Tuesday, 2 March 2021

Is there a case for the Union? 2: Great British Values


One of the favourite arguments of unionists is that the UK is held together by a strong set of uniquely British values. On closer examination, these turn out to be not uniquely British at all. Precisely what these values are is generally left vague, but it seems to include things like democracy, rule of law, fair play, and linking rewards to merit. That there is nothing uniquely British about any of these should be obvious, but somehow seems not to be to many. Worse still is that the claimed values aren’t even adhered to much of the time. Earlier this week, in response to the government’s decision to drastically reduce aid to Yemen, Jeremy Hunt said that "…abandoning a forgotten country and people is inconsistent with our values”. Whilst it’s true that it goes against what he wants us to believe the UK’s values are, it is in fact entirely consistent with the UK’s practiced values. It isn’t the first time that the UK has abandoned a forgotten country and people, as the Kurds, to name just one example, could readily attest. Yesterday, we saw the former president of France sentenced to a term in jail for dishonesty in office - can anyone seriously imagine that happening to the UK's current cabinet, where the rule of law is also supposed to be the norm?

It isn’t just in the field of foreign policy that the UK’s stated values and its displayed values are at odds.  We know that the majority of the UK’s lawmakers are unelected and hold their positions by dint of government appointment, heredity, or high office in one particular English Christian denomination. We have a compulsive and inveterate liar at the head of the UK government, and ministers who breach the law with impunity. Bullying is acceptable, and awarding jobs and contracts to individuals and companies with no open procurement process has become almost the norm. Inequality is significant and growing. More resources are devoted to tackling benefit fraud than tax avoidance and evasion, although it is the latter which has the greater cost.

An objective observer would rapidly conclude that the following are closer to being key British values than those generally claimed:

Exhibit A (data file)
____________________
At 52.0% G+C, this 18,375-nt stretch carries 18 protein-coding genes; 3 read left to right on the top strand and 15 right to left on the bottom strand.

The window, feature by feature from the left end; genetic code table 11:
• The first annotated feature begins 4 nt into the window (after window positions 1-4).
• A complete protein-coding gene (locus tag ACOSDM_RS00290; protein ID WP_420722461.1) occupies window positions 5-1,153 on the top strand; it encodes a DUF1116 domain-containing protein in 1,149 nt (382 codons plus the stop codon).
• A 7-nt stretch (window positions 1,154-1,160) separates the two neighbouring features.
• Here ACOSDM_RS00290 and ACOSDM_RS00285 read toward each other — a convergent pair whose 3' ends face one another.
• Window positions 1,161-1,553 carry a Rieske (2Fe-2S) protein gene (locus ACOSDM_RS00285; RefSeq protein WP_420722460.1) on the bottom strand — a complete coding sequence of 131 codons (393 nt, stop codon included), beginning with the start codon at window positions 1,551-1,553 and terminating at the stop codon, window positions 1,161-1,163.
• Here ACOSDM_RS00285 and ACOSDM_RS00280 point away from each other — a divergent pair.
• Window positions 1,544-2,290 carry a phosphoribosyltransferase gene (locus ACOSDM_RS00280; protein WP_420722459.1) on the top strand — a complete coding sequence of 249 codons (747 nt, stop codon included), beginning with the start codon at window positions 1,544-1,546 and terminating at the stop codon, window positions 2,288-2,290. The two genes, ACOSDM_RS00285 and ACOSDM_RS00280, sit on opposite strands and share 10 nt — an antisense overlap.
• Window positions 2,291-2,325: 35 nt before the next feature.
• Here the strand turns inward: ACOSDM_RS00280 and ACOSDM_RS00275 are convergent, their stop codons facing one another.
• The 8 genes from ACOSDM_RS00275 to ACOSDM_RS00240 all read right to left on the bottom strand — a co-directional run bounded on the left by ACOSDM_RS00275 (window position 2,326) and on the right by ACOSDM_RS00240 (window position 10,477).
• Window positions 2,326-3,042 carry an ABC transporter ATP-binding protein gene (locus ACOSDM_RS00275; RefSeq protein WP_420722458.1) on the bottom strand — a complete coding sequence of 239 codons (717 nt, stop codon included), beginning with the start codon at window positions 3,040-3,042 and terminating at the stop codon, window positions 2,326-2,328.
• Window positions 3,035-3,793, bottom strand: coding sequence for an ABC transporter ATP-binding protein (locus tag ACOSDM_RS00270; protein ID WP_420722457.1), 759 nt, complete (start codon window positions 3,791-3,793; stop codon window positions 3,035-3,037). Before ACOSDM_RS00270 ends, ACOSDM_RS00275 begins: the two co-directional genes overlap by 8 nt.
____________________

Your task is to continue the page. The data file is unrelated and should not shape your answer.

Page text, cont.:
·        Autocracy is better than democracy.

·        Lies are worth more than honesty and truthfulness.

·        Poverty is the fault of the poor themselves, but those who already have plenty should receive more whether they work for it or not. And money made through speculation against the interests of the majority of citizens is the most highly-prized of all.

·        Inequality is a good thing, and the more unequal people are the better.

·        Obeying the law is optional for governments and the privileged, and not paying taxes is acceptable as long as you’re rich. Donating lots of money to the governing party can help with both of these.

·        Foreigners are to be looked down on and kept out.

·        Awarding jobs and contracts to friends is easier than assessing merit.

·        Britain is superior to all other countries in all respects, and others should know their place.

In fairness, most of the above list (apart from the last) aren’t actually uniquely British either, but the combination does more to define the 21st Century UK than the pretend values so often mouthed by its leaders. If I were looking for a strong argument for the union which would appeal to those currently inclined to support independence, I wouldn't try and base it on some vague reference to abstract and theoretical 'British' values which aren’t even the ones by which the country lives.

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